Local newsNews

Curamus Trauma Room at Secunda Police Station aids victims of trauma and abuse

There is a place to seek help when you are a victim of trauma.

Although familiar to some, many might not be aware of the local trauma room in Secunda with qualified and registered volunteers who assist children, women and, yes, men as well, who are victims of GBV or crime/trauma-related instances.

Curamus has been running on a volunteer basis for several years.

Years back the Curamus Trauma Room, Victim Support Centre, was opened at the local police station, but for unknown reasons, the facility had reached a dead end.

With the high demand and need for such a facility, volunteers, together with Secunda Police, have restored the trauma room and it is again up and running.

The Curamus Trauma Room, Victims Support Cenre is situated at the Secunda Police Station.

“When we returned to the facility there was very little we could work with.

“With donations and collections, we have made this facility what it is today,” said Riana Pelser, chairperson for Curamus.

Situated at the police station, one would think of the trauma room as having a prison cell type feel, however, the trauma room has a warm welcoming, relaxed and safe feel the moment one enters.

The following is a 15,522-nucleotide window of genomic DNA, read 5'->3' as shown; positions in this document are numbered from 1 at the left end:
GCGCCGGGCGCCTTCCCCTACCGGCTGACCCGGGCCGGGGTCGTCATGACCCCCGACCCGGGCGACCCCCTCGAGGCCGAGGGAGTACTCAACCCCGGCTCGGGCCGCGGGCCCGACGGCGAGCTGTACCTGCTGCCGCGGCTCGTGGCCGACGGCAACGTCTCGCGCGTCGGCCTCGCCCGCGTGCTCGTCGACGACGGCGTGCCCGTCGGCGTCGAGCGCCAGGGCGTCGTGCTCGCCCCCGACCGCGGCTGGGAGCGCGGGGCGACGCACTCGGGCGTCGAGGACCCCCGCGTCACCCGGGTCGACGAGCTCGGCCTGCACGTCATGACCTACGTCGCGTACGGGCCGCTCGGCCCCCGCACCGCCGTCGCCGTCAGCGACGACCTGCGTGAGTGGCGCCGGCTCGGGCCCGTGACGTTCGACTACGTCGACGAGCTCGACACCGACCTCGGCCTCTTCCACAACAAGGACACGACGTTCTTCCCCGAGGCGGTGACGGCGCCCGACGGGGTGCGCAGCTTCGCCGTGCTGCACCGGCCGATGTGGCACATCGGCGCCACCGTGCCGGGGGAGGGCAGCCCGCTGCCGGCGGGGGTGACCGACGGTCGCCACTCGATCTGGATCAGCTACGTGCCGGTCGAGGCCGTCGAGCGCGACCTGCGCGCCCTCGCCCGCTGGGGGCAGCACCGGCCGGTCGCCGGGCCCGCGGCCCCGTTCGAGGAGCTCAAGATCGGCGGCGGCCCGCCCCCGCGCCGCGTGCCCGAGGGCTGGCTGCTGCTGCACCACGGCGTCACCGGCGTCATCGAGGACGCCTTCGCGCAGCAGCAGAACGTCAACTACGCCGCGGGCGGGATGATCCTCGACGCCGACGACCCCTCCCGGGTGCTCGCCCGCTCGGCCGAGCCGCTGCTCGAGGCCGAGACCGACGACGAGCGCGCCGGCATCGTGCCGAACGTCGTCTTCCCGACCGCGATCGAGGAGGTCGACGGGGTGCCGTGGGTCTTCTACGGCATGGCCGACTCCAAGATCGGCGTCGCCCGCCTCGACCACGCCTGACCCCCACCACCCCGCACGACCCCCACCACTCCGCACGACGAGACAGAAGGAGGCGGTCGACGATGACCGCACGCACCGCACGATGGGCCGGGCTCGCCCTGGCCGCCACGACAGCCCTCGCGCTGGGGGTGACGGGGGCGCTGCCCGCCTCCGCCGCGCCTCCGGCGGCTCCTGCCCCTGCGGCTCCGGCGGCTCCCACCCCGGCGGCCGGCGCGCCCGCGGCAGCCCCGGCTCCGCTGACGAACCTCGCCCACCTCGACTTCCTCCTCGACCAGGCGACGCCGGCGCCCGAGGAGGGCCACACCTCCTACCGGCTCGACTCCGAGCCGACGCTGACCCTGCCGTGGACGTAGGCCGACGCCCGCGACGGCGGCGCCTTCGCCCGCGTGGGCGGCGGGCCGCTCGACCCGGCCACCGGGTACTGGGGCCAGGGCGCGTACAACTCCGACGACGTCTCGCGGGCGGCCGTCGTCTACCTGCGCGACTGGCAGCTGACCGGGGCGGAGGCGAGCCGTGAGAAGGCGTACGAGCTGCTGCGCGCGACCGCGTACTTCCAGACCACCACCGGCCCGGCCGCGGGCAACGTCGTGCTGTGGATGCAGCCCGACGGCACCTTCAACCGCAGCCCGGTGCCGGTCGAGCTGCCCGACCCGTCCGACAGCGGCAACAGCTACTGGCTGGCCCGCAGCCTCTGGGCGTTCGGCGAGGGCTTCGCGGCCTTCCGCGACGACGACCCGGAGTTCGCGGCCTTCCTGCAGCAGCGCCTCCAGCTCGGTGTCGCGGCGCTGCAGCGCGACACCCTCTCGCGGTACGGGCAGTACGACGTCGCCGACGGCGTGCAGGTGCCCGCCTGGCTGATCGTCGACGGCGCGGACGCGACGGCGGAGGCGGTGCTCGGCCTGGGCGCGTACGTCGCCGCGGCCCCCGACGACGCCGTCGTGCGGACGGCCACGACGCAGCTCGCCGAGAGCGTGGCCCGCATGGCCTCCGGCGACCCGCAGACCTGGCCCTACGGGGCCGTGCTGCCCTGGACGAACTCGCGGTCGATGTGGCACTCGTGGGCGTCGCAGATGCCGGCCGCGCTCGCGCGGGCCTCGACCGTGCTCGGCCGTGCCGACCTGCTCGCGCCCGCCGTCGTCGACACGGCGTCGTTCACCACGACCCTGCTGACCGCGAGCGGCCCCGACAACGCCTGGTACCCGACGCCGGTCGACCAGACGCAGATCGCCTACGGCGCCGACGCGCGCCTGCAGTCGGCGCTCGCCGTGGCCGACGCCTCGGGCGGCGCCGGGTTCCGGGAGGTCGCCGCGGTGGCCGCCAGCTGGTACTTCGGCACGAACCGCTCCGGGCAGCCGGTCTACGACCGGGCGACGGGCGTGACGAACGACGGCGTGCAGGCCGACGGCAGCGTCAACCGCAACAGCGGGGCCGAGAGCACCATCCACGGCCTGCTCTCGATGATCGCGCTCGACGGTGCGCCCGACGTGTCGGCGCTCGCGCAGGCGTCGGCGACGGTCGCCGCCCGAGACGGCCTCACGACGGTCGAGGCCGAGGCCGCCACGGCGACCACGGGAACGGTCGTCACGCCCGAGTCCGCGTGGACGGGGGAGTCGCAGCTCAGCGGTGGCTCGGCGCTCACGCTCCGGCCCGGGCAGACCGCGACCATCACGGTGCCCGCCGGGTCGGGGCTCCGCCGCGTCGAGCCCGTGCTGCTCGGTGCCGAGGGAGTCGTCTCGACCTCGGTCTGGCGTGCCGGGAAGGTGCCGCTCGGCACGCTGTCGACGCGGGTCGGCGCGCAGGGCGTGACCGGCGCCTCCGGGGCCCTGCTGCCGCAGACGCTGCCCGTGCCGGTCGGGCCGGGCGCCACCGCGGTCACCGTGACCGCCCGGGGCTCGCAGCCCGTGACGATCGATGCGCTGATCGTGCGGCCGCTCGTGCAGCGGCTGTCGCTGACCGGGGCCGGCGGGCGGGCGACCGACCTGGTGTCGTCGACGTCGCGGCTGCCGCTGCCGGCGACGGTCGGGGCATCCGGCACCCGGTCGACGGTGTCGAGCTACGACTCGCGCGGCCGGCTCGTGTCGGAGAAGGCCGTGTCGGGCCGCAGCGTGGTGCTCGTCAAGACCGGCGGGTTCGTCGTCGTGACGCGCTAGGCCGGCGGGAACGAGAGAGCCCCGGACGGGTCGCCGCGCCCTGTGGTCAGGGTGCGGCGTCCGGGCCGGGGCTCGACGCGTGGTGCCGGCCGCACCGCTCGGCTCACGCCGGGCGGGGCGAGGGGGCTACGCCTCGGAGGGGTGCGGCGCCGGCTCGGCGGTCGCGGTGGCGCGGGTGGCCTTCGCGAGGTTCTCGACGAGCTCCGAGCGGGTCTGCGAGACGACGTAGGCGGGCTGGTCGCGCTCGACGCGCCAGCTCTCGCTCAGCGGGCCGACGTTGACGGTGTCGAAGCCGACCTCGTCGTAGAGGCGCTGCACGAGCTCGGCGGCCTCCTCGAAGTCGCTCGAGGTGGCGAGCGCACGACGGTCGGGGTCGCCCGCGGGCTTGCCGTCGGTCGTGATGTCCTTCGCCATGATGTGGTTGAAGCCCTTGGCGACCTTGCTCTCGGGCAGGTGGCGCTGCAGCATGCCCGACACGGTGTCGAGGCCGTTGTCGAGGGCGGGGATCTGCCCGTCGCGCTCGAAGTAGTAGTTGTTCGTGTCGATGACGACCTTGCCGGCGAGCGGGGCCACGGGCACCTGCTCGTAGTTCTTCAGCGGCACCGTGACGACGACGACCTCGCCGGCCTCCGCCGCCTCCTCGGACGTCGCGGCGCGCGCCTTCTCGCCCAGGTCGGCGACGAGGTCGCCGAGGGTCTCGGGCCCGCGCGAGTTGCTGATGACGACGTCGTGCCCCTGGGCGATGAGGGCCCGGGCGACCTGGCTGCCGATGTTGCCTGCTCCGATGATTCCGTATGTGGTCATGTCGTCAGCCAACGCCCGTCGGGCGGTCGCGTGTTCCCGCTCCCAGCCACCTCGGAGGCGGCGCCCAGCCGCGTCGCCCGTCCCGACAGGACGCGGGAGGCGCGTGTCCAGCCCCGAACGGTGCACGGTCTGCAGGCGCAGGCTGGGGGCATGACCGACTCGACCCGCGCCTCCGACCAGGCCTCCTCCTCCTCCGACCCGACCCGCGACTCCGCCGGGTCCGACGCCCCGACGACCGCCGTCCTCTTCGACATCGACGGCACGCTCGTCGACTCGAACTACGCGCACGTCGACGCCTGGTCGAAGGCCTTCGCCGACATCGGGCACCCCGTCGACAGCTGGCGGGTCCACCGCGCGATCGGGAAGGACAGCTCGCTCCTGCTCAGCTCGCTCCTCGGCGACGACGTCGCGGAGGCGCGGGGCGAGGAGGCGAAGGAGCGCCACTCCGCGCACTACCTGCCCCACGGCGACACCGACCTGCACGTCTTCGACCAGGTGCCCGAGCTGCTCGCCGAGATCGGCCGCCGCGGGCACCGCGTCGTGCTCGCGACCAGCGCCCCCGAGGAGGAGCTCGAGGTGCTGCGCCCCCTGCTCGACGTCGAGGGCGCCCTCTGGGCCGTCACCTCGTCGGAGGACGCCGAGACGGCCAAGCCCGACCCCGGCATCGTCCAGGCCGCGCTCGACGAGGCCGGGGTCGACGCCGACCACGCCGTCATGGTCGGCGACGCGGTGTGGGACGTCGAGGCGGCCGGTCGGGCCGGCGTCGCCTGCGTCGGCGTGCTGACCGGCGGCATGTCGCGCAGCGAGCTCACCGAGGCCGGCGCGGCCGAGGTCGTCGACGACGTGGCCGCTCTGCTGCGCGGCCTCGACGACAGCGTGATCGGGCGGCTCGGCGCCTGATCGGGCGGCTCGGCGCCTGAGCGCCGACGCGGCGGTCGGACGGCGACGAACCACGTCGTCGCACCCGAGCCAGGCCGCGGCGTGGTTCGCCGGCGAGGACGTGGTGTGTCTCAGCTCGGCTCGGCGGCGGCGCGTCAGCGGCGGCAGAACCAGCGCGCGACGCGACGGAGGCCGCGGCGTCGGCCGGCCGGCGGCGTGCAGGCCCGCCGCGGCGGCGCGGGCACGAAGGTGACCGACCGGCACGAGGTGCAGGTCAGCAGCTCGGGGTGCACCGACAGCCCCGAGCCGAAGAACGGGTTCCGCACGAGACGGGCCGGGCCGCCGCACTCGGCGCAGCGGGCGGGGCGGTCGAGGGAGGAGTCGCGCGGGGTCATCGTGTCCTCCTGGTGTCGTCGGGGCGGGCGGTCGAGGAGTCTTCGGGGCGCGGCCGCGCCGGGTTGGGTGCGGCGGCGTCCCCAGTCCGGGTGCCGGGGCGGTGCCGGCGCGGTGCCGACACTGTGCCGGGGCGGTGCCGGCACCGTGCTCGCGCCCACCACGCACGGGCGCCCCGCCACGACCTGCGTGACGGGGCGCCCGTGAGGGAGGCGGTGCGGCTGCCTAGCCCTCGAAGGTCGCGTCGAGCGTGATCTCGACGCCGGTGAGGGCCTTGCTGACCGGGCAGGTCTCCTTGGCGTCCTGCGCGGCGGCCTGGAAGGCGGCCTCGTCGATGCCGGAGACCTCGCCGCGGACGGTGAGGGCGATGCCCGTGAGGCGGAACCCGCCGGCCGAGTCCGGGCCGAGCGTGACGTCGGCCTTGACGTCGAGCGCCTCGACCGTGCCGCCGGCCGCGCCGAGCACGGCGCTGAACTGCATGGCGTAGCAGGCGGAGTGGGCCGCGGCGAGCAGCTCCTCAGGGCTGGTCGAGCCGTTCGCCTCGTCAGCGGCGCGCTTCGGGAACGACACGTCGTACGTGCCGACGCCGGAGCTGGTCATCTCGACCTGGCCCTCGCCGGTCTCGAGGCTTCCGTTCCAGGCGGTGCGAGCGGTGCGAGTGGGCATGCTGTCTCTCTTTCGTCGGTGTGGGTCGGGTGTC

Getting the trauma room running again had seen its fair share of headaches.

“We had a victim and her baby who had nowhere to go late last year. The trauma room was opened for her where she spent the night.

Curamus Trauma Room, Victim’s Support Centre has a warm welcoming, relaxed and safe feel for victims of crime and trauma.

However, throughout the night she cleaned us out. The microwave, cups, baby clothes, nappies, you name it, she stole it,” said Pelser

Pelser said the woman had also left the facility in a disgusting state with urinated buckets left in cupboards and blankets covered in faeces.

“We did not let this get us down. We had to start all over again. Our goal is for people and children to feel safe.”

The trauma room has space where children can play while volunteers and police work closely with victims.

“In many cases, victims do not want to open a case. Here we sit them down and explain what will happen next and what steps can be taken.

“We assist with child and family services and social workers and help victims through the whole process. We walk the same road with them all the way and do regular follow-ups.”

The trauma room is not an overnight stay facility, however, volunteers stay with victims until a place of safety is found for them.

Curamus Trauma Room is the first, safe step a victim of domestic violence can take.

“There is a high increase in cases of domestic violence and child abuse, even more so since Covid-19,” said Pelser.

In most cases, she talks of narcissists who isolate their partners by not allowing them to work or leave the house or have friends or contact with relatives.

“For the victims, they see their situation as not being able to leave, because they have no one to turn to and nowhere to go.